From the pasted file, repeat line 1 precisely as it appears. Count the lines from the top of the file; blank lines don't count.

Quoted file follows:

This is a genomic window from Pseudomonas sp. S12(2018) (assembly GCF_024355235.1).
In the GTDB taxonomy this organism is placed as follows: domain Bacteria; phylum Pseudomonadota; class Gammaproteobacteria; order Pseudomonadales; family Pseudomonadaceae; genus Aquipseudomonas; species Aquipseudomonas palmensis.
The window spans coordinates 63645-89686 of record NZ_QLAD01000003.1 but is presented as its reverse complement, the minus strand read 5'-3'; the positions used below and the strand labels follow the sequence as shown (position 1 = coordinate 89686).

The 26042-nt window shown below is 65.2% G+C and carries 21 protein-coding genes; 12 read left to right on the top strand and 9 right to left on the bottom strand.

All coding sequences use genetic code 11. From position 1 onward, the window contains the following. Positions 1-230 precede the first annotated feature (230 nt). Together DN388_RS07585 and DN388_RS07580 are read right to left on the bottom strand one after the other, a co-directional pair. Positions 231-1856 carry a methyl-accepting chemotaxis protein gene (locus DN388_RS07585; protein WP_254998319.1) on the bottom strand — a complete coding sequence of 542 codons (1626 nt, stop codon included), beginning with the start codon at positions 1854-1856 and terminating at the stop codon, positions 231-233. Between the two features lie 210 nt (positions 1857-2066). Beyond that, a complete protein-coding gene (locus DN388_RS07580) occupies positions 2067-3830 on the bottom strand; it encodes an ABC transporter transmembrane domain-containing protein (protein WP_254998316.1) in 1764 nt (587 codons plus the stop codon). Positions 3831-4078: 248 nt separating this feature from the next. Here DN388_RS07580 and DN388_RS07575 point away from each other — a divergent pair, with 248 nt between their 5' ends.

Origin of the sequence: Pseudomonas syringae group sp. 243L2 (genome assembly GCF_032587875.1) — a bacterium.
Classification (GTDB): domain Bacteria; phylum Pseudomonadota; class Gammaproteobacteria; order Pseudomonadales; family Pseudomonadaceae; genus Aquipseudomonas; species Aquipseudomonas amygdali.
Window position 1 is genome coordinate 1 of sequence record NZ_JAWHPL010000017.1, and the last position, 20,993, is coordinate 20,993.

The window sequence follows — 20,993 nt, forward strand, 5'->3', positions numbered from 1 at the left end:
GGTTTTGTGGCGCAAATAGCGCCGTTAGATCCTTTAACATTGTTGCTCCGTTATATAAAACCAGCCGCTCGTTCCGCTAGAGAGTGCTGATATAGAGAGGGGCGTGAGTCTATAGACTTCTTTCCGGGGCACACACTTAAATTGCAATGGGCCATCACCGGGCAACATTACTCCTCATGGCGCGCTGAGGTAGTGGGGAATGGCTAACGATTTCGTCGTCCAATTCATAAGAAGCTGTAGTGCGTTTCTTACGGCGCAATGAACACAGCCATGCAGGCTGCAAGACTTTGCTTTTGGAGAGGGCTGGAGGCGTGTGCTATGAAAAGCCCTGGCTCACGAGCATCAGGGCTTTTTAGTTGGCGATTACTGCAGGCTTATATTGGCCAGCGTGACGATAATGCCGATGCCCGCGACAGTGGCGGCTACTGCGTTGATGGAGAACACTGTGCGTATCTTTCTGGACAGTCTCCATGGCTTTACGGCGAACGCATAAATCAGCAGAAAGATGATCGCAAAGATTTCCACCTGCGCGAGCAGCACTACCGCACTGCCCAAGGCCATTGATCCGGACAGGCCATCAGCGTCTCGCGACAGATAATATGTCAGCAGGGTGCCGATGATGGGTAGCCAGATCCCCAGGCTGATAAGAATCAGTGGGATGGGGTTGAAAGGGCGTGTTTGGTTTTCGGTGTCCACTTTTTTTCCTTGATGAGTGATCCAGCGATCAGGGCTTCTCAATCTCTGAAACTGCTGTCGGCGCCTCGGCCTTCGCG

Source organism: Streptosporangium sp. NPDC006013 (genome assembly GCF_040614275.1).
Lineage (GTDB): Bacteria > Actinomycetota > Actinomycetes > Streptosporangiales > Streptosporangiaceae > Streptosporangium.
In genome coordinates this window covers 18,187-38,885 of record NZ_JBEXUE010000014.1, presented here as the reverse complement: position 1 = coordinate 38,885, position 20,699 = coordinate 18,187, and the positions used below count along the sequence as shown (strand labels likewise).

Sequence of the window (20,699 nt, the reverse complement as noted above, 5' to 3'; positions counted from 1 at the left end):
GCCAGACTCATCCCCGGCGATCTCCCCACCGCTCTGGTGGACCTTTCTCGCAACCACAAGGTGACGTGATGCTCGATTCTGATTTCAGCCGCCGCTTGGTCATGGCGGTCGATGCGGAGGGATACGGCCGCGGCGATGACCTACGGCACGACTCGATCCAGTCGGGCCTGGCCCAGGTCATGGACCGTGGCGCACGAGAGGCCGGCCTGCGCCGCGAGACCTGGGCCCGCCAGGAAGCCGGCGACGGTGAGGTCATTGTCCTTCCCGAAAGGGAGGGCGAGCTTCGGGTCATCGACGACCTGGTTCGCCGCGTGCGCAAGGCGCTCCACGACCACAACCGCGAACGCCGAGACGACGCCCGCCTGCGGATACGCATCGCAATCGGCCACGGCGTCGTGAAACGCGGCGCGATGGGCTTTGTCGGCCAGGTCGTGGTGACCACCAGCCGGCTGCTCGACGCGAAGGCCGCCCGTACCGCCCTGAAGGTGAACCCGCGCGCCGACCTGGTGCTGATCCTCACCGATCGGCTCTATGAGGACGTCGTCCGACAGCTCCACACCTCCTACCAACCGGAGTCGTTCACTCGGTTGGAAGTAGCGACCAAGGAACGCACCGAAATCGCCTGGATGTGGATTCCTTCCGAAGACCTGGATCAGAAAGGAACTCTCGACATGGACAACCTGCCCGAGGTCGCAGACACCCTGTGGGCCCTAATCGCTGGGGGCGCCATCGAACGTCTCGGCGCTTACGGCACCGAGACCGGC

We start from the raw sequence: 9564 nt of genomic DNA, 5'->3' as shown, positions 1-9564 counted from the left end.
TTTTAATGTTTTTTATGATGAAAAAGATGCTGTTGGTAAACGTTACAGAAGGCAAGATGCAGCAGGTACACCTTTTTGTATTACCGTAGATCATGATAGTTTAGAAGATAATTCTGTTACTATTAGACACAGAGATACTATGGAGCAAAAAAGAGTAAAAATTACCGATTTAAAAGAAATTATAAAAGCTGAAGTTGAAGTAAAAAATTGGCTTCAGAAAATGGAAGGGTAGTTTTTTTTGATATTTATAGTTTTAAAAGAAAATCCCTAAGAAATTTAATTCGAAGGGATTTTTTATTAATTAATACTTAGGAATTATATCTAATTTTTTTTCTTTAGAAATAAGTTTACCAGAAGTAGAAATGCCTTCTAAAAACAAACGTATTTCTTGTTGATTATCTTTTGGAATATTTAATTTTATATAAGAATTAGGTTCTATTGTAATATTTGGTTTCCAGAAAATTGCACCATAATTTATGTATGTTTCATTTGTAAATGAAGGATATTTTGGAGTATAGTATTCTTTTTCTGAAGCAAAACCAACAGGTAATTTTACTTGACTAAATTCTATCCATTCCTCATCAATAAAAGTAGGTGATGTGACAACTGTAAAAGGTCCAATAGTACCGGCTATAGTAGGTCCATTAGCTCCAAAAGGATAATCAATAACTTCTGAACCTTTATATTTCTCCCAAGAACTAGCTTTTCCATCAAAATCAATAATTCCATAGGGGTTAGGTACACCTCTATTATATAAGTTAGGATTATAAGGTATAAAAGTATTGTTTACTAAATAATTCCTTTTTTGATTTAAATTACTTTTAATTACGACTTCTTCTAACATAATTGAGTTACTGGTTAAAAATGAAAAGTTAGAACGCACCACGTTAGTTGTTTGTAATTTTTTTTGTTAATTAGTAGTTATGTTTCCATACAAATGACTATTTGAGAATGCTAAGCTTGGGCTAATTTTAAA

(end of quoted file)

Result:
This is a genomic window from Pseudomonas sp. S12(2018) (assembly GCF_024355235.1).